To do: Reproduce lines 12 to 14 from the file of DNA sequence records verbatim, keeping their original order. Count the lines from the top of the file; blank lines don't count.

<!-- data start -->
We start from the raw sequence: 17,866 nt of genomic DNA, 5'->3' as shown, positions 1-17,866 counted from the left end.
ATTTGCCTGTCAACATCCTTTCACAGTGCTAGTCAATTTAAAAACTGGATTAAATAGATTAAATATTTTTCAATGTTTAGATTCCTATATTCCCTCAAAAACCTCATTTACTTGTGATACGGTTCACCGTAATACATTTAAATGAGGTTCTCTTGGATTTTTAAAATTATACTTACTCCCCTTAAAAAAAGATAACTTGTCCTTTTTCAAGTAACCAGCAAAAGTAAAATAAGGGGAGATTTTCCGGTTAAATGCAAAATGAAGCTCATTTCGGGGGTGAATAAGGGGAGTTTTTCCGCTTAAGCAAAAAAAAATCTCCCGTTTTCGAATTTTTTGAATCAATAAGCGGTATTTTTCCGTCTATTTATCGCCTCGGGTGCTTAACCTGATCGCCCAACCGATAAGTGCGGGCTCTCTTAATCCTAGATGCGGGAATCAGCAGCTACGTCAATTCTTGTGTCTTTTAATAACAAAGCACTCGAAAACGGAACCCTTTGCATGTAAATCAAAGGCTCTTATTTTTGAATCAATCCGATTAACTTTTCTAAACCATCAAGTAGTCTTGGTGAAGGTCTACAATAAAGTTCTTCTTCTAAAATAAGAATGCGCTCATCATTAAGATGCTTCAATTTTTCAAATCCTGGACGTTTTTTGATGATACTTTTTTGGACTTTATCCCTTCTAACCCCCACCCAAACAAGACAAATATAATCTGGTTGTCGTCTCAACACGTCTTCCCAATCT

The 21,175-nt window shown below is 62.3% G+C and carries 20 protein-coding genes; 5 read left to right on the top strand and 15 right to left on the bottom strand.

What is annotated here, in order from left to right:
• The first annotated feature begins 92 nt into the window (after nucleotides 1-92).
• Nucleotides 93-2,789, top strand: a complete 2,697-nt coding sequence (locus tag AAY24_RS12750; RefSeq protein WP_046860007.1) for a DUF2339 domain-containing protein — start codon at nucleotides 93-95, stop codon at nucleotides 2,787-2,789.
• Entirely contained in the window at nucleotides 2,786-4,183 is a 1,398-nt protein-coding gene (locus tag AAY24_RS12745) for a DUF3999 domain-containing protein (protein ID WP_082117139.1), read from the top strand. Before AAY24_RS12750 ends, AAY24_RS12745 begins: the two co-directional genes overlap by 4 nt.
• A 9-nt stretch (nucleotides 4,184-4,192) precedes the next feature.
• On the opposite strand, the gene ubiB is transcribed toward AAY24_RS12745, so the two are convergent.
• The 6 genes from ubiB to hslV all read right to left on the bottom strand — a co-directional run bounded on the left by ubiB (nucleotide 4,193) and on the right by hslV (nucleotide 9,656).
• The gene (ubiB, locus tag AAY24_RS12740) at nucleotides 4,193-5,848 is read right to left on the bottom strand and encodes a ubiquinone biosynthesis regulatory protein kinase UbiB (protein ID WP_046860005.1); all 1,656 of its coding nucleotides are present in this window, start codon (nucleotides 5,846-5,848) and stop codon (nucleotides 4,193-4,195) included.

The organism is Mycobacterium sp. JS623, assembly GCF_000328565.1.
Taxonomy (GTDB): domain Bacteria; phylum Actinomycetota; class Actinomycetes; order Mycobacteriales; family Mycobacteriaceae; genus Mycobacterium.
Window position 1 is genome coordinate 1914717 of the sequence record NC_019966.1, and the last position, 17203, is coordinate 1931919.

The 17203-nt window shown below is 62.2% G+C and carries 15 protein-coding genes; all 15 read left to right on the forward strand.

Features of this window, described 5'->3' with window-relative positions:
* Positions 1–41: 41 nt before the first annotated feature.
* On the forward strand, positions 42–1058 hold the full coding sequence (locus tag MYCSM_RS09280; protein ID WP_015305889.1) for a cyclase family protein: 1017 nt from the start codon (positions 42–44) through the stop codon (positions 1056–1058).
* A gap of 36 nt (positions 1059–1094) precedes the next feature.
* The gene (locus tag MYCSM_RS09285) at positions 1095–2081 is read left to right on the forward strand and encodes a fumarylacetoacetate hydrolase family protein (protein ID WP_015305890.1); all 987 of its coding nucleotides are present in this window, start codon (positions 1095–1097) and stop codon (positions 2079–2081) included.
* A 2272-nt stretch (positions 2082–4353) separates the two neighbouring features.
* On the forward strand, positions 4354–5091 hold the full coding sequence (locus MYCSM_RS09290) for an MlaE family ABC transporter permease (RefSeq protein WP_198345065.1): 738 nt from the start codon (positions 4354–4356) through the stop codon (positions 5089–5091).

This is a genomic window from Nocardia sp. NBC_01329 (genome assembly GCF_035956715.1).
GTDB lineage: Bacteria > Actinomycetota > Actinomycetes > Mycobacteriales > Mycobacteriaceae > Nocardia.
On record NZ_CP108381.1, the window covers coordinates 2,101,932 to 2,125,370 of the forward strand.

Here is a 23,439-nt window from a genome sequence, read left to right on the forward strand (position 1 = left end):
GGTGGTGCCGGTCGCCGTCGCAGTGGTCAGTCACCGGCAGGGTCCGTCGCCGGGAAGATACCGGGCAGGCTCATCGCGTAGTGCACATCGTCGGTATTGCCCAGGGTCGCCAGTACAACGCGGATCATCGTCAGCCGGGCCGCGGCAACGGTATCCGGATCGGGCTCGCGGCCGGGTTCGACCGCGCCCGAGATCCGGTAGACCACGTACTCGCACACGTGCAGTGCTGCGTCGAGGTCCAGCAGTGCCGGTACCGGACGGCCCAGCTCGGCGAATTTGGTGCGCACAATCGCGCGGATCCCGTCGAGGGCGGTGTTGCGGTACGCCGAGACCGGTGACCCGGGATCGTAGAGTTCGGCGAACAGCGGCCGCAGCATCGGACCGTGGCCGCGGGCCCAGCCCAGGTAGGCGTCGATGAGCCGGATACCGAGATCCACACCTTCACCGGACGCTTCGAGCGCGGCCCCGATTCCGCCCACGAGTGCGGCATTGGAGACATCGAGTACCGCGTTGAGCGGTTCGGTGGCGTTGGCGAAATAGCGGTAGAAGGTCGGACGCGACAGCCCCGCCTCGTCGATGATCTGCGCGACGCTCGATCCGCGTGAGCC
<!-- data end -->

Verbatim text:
The organism is Mycobacterium sp. JS623, assembly GCF_000328565.1.
Taxonomy (GTDB): domain Bacteria; phylum Actinomycetota; class Actinomycetes; order Mycobacteriales; family Mycobacteriaceae; genus Mycobacterium.
Window position 1 is genome coordinate 1914717 of the sequence record NC_019966.1, and the last position, 17203, is coordinate 1931919.